Warner's victory means Virginia has two Democratic Senators for the first time since Harry Byrd, Jr. left the Democrats to become an independent (while still caucusing with the Democrats) in 1970.

Committee assignments

Electoral history

United States Senate election in Virginia, 2008
Party Candidate Votes % ±%
Democratic Mark Warner 2,187,613 65%
Republican Jim Gilmore 1,174,425 34%
Virginia gubernatorial election, 2001
Party Candidate Votes % ±%
Democratic Mark Warner 984,177 52.2
Republican Mark Earley 887,234 47.0
United States Senate election in Virginia, 1996
Party Candidate Votes % ±%
Republican John Warner (Incumbent) 1,235,743 52.5 -27.9
Democratic Mark Warner 1,115,981 47.4

Personal life

Warner grows 15 acres (61,000 m2) of grapes for Ingleside Vineyards at his Virginia farm; Ingleside bottles a private label that Warner offers at charity auctions.


  1. ^ Bob Lewis (2008-06-14). "Warner takes self out of VP mix". The San Francisco Chronicle. Associated Press. Retrieved 2008-06-15. [dead link]
  2. ^ a b c d e f g h Hook, Carol S. "10 Things You Didn't Know About Mark Warner." U.S. News & World Report 5 November 2008.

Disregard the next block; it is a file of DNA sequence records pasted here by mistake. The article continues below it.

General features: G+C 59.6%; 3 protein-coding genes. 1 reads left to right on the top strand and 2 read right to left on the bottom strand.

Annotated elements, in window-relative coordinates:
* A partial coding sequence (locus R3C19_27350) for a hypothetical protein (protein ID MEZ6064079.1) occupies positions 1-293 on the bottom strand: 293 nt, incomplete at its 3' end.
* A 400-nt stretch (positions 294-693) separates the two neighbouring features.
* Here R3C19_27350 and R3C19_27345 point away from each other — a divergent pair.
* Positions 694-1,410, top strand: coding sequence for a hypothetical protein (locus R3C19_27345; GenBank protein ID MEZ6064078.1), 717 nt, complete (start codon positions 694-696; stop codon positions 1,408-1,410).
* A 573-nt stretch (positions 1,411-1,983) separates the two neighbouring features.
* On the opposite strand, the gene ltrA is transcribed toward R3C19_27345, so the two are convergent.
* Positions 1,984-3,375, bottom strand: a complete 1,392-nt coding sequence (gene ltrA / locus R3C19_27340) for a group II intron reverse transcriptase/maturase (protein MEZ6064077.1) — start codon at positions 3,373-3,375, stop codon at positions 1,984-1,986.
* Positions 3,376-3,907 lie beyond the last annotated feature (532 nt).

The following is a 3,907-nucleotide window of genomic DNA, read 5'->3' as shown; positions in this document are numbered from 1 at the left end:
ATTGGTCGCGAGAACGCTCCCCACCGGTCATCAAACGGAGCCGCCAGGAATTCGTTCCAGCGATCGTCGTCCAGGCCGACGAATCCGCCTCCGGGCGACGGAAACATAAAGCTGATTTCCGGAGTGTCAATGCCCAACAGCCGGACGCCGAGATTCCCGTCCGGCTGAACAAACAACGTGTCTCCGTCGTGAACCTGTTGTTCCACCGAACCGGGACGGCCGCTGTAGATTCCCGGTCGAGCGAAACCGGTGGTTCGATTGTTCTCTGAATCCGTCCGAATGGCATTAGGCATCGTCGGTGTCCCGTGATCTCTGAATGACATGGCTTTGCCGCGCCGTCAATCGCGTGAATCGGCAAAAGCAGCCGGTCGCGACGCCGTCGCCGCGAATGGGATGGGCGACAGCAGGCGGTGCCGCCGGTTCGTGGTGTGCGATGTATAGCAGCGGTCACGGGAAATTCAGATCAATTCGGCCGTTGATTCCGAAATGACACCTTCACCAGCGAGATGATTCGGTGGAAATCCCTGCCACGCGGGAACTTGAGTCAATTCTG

3. ^ a b "Mark R. Warner." Biography Resource Center Online. Gale, 2003. Reproduced in Biography Resource Center. Farmington Hills, Mich.: Gale, 2008. Document Number: K1650003526. Fee. Retrieved 2008-09-25.
  4. ^ Peter Hardin (2007-10-16). "Mark Warner's funds top $1 million". Retrieved 2007-12-16. 
  5. ^ On-line Campaign Finance Disclosure Reports
  6. ^ "Mark Warner's rising stock". The Roanoke Times. 2006-01-01. Retrieved 2007-12-16. 
  7. ^ Page Boinest Melton (200-01). "Reality check". Retrieved 2007-12-16. [dead link]
  8. ^ Kornacki, Steve (2011-10-27) Why all of West Virginia now hates Mitch McConnell,
  9. ^ "Virginia". Government Performance Project. Governing magazine. 2005. Retrieved 2006-10-02. 
  10. ^ Glod, Maria; Michael D. Shear (January 13, 2006). "DNA Tests Confirm Guilt of Executed Man". Washington Post. Retrieved 2006-10-02.